When political speech gets you fired

This seems to be an issue which crops up every election cycle and 2016 will be no different. It used to be considered bad form to discuss politics at work (or family dinners for that matter) and if you did so it could lead to problems. But since the internet ruins everything it touches, now you can get in trouble for things you say outside of work, blog or post to Facebook as well. When your boss catches wind of it, if they happen to subscribe to a different political ideology, you may wind up feeling the pressure or even being shown the door. Alina Tugend offers a few examples from the past.

During the 2004 presidential campaign, Lynne Gobbell was fired from her job in Moulton, Ala., because her car had a Kerry/Edwards bumper sticker. Her boss was a strong George W. Bush supporter. Her story has an interesting twist. When news of her dismissal became public, she was hired by the Kerry campaign.

In 2011, Megan Geller, a waitress at an Outback Steakhouse in Illinois, said that she was fired for wearing a brightly colored bracelet with the motto, “Don’t Tread On Me,” which is used by the Tea Party; her mother got her the bracelet at a Tea Party event. Ms. Geller said a couple complained to the manager and she was fired. Outback said it was for other reasons, but the incident prompted a protest in front of the restaurant.

And the next year, Patricia Kunkle filed a lawsuit claiming she had been fired from an Ohio military contracting company for voting for President Obama. The company said she was laid off for economic reasons and the case was settled out of court for an undisclosed amount.

As the author points out, the vast majority of working Americans don’t enjoy any sort of protection from resource actions by the management on the basis of political affiliation. Government employees and union members are the exceptions (of course) but for most of the rest of us that’s simply not the case.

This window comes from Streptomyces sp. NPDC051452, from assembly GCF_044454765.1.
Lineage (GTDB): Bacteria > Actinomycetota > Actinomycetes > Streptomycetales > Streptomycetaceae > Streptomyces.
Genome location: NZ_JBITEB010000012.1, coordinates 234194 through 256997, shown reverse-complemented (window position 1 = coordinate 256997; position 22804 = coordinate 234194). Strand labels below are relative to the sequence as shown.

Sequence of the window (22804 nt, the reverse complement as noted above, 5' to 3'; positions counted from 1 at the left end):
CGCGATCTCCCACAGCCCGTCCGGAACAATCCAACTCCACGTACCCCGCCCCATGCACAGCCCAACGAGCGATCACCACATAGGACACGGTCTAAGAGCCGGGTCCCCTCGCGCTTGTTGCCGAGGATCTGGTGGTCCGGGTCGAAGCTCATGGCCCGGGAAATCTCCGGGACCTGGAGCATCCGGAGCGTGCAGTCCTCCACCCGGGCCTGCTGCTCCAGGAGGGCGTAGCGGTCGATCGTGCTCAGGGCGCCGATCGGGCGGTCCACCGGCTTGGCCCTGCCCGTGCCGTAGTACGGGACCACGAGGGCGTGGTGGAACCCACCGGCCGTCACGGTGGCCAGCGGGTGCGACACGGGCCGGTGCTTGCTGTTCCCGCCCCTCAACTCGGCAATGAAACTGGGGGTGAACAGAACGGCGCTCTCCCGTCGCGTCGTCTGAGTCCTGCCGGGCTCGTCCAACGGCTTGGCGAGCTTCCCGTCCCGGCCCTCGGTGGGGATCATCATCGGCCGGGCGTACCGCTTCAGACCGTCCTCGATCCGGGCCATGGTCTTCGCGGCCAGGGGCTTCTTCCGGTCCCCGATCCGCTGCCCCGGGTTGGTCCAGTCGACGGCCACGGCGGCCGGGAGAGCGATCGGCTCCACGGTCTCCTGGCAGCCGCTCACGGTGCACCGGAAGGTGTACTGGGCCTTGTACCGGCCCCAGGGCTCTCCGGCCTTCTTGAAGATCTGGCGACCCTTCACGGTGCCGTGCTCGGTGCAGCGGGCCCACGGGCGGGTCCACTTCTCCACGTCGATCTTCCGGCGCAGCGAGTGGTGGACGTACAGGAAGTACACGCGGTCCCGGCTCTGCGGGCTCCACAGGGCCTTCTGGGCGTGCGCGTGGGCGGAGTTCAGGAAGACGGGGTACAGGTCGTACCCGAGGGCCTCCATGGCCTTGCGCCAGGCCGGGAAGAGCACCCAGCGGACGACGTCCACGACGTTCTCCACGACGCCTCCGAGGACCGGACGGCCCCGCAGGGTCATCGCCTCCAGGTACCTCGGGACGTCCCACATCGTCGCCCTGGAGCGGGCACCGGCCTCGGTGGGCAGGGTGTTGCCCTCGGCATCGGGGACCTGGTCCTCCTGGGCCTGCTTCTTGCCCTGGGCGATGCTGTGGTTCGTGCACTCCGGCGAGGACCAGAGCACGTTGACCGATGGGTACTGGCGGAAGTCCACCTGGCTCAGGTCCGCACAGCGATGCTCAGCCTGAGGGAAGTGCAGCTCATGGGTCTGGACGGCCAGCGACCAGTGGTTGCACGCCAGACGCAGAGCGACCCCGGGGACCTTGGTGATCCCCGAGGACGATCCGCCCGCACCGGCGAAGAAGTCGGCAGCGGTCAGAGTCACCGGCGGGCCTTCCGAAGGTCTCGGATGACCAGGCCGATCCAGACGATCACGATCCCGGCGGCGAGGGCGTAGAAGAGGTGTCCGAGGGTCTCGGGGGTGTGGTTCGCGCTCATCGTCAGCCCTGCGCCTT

[A]nyone who works for a government office, whether local, state or federal, is for the most part protected by the First Amendment, as long an employee’s actions don’t disrupt the workplace, said Lee Rowland, a lawyer with the American Civil Liberties Union. Federal employees are also guided by the Hatch Act, which limits some political activity, such as wearing partisan political buttons while on duty or soliciting or receiving political contributions.

And workers who belong to unions generally have more protection and can be fired for only specific job-related reasons, which typically wouldn’t include political activity, Ms. Brantner said.

I’d love to live in a world where everyone could just speak their mind without any consequences, but we don’t. As the author notes, the First Amendment doesn’t assure you a lack of reprisal for your opinions from private business… just from the government. And while some states have attempted to put measures in place to prevent such things, the reality is that they are nearly unenforceable. Unless the employer is a complete idiot (and the type of person who generally doesn’t remain financially successful for long) they can always find ways to work around those rules. If they don’t care for you spouting off about liberals or conservatives at the water cooler, they can simply decide that your work isn’t quite as good any more. Or perhaps the business outlook isn’t as good as they thought and it’s time to cut back. Sometimes it can be for no reason at all, because nobody in the private sector is assured a job.

Fortunately for most workers, the internet still allows for at least some degree of anonymity unless somebody really has it out for you and has the resources to drag you out of the shadows. Unless you do it for a living, you can probably blog or leave comments at various web sites, taking part in the conversation without having to sign your name and alert your neighbors and employer. But that theory comes with the usual caveat. Just like the Hollywood starlets who had nude pictures on their phones, you have to remember that the internet is forever, and anything you put out there may, at some point, blow up on you. Only you can be the judge of how much risk you are at and how badly somebody may want to expose you.

As far as the original premise of the article goes, I’d personally fall back on that old rule of thumb I mentioned. If you avoid discussing politics, sex and religion at the office (and possibly when visting your in-laws) it may make for a slightly more boring life, but you’ll avoid a raft of potential problems as well.

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